Cambridge companion to Sartre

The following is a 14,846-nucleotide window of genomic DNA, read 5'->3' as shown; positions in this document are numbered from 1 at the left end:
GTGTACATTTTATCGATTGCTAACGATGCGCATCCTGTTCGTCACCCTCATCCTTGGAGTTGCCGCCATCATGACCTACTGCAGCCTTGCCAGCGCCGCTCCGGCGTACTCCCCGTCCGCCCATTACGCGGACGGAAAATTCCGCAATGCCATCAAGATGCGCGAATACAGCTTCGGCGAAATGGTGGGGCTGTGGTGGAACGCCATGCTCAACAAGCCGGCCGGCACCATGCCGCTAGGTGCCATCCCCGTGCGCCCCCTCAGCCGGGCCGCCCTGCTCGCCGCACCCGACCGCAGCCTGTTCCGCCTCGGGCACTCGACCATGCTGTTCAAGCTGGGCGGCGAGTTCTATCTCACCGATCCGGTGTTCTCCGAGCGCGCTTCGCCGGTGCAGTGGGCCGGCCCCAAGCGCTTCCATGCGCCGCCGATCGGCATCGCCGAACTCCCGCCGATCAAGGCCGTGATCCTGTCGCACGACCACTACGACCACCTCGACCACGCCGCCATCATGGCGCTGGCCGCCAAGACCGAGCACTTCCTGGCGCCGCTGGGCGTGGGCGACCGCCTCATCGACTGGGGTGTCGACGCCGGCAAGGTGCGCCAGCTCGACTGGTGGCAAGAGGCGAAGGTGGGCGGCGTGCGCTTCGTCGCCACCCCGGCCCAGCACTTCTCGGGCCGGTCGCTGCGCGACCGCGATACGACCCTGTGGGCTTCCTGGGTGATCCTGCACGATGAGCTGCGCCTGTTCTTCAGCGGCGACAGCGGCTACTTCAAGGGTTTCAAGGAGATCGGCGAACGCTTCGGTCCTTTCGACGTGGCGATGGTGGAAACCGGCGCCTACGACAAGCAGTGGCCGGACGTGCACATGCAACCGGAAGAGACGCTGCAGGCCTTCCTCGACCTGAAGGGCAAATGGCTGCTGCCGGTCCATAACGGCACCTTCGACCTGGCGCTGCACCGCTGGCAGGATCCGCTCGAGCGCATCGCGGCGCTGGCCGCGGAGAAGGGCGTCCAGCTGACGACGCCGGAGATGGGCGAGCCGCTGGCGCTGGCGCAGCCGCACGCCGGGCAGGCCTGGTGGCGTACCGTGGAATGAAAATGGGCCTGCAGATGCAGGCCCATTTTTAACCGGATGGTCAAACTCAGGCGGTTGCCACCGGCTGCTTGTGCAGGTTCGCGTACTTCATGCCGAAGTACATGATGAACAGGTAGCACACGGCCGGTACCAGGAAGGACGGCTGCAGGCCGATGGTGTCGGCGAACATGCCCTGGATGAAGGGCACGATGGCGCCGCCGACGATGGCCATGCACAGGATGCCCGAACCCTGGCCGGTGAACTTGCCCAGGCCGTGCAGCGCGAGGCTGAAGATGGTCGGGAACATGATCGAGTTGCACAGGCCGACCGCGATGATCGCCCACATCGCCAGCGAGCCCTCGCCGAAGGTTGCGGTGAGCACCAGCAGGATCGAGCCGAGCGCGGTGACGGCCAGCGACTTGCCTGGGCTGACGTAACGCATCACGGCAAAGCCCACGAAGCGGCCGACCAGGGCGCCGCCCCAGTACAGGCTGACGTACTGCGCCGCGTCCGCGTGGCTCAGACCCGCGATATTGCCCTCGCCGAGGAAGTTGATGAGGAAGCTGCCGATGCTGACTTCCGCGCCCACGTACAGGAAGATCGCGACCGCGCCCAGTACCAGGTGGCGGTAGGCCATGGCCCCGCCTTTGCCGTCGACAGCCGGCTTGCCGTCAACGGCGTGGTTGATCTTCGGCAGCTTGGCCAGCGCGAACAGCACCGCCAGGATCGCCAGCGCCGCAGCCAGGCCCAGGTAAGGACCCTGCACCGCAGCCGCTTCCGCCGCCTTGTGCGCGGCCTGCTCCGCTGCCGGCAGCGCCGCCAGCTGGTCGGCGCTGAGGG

This is one of the most comprehensive and up-to-date surveys of the philosophy of Sartre, by some of the foremost interpreters in the United States and Europe. The essays are both expository and original, and cover Sartre's writings on ontology, phenomenology, psychology, ethics, and aesthetics, as well as his work on history, commitment, and progress; a final section considers Sartre's relationship to structuralism and deconstruction. Providing a balanced view of Sartre's philosophy and situating it in relation to contemporary trends in Continental philosophy, the volume shows that many of the topics associated with Lacan, Foucault, Lévi-Strauss, and Derrida are to be found in the work of Sartre, in some cases as early as 1936. A special feature of the volume is the treatment of the recently published and hitherto little studied posthumous works. Thus new readers and nonspecialists will find this the most convenient, accessible guide to Sartre currently available. Advanced students and specialists will find a conspectus of recent developments in the interpretation of Sartre.